Most of us can recognize these fears in likely any new learning situation, more or less. Importantly, from a philosophy of fearism perspective, the teachers above are recognizing that fear has to be part of the everyday discourse of learning, regardless of the subject content. Education as a whole has not always given enough attention to the role of fear in learning, and with the current climate of fear in schools and culture of fear in general, especially in North America, this ignore-ance is no longer tenable. Curriculum and pedagogy and fear are a must as far as I am concerned. But that's only scratching the surface of the issue, and Dr. Baer's research study and experience also is only scratching the surface. John Dewey's progressive educational writings likewise. Yet, I found in a rare quote from John Dewey that he also was in favor of fearlessness. I found my FM blog over 2.5 years ago on Dewey's "rant" as I called it, and how he is an important advocate for both what today Subba calls a philosophy of fearism but also what I would call a philosophy of fearlessness. So, in that regard, I will republish that blog below, as it is so important and worth reconnecting with for any of us who are educators especially. I also want to note that I have written an extensive critique of two educational philosophers who are Deweyians and who did a major study on fear and learning (of which Baer, 2012, relied heavily upon in her interpretations), mainly because of the emphasis on "fears" and loss of meta-context of fear itself (e.g., culture of fear) and neglect of trance-based learning (e.g., Four Arrows' CAT-Fear dynamic), for e.g., see Technical Paper No. 37.

References: Baer, S. (2012). Re-envisioning fear: The role of conversation in an arts classroom for prospective teachers. Unpubl. Diss. University of Nebraska; Baer, S. (2012). The fear of art and the art of fear. Education and Culture, 28(1), 42-61.

[Insert: Saunders & Jenkins (2012) wrote, "This paper explores the significance fear plays, or does not play, in the practice of envisioning. Envisioning is seen as a powerful tool in the delivery of education for sustainable development, for it seeks to engage people in imagining and creating a better future. However, drawing on work undertaken with undergraduate students at the University of Glamorgan, South Wales, we argue that envisioning relies upon ‘absent fear’: it works to suppress, or make absent, fear as a valid response to present and future development. The presence of ‘absent fear’, we suggest, poses a barrier to fully engaging with the challenges and opportunities of a sustainable future, for it is difficult to conceive of a positive vision without first acknowledging and confronting our fears. It is in articulating fear, we observe, that people are more able to respond to the challenges of the future in hopeful and creative ways. Utilising work undertaken with our students this paper revisits envisioning and suggests the need to understand envisioning as a broader process of reflection and action."] Saunders, A., and Jenkins, S. (2012). 'Absent fear': Re-envisioning a future geograpy. Futures, 44(5):, 494-503.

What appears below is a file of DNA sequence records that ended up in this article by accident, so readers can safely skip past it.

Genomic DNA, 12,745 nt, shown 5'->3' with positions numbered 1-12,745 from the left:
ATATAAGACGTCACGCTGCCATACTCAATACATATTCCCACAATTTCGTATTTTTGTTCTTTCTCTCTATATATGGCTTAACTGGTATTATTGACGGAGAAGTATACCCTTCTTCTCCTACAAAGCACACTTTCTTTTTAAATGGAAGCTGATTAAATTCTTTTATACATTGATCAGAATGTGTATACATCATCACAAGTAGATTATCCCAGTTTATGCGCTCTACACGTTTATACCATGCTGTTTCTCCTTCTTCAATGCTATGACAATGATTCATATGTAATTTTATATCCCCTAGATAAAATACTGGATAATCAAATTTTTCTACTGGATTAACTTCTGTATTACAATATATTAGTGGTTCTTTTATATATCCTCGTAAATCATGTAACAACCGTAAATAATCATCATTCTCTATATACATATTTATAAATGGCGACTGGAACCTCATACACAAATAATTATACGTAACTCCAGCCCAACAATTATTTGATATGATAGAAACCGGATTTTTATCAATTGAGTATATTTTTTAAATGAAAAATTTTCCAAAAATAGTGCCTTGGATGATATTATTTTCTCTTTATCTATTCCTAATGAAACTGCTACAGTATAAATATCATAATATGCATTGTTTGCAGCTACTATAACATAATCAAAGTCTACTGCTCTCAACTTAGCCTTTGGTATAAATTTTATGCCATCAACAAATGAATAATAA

Holy Rant: John's Dewey's Fearlessness Project

Remember the folk wisdom: Never judge a book by its cover. There's a metaphor there as well as a concrete and literal truth. And, of late with my discovery (below) one could add to this folk wisdom, and Never judge a philosopher by their books-- that is, unless you've really looked into them all in fine-detail. 

In the past couple days, due to meeting some interesting people and a project they have cooking in Murphysboro, IL (1), I've been researching in an area I have not looked at as intensely in the past as I ought to have. And, a good couple lessons it taught me: one of them being, that just when I thought I spent decades getting to know the literature in the field of Education, and thought I knew most of what educators (from scholars to practitioners) had and/or were saying seriously about fear and fearlessness (that's my speciality)... ahhhhh... 

I have to say I am a bit "shocked" that I have finally found a Western philosopher-educator, thought by many to be The Greatest Philosopher in America in the 19th-20th Century era--none other than John Dewey (1859-1952), writing a "holy rant" (prophetic) piece on fear and fearlessness.

My second lesson in finding this prophetic gem (quoted below), is that I have bolstered my respect for Dewey's life and work by a whole lot of positive notches. Fact is, I never liked Dewey (meaning his writing)--nor, did I like the male philosophers at UBC (my alma mater) who were so off-putting because they were Dewey experts and I hadn't read much Dewey. I tried getting into his work a few times in my undergrad and graduate years and later but... it bored me.

I should have read Dewey, after all I was in Education becoming a teacher and later a curriculum and pedagogy scholar and so you have to read John Dewey (it's part of the educational culture and W. canon)--but I preferred reading a lot of others and mostly I enjoyed reading the educational philosophy of Jiddu Krishnamurti (2) and others (primarily, Eastern type philosophers or my fav was E-W integral philosophers like Ken Wilber). I was not (still am not) a big fan of the philosophy of pragmatism he advanced in America during his life, with great success I might add--he had enormous impact in this country at many levels and I felt it the moment I moved here.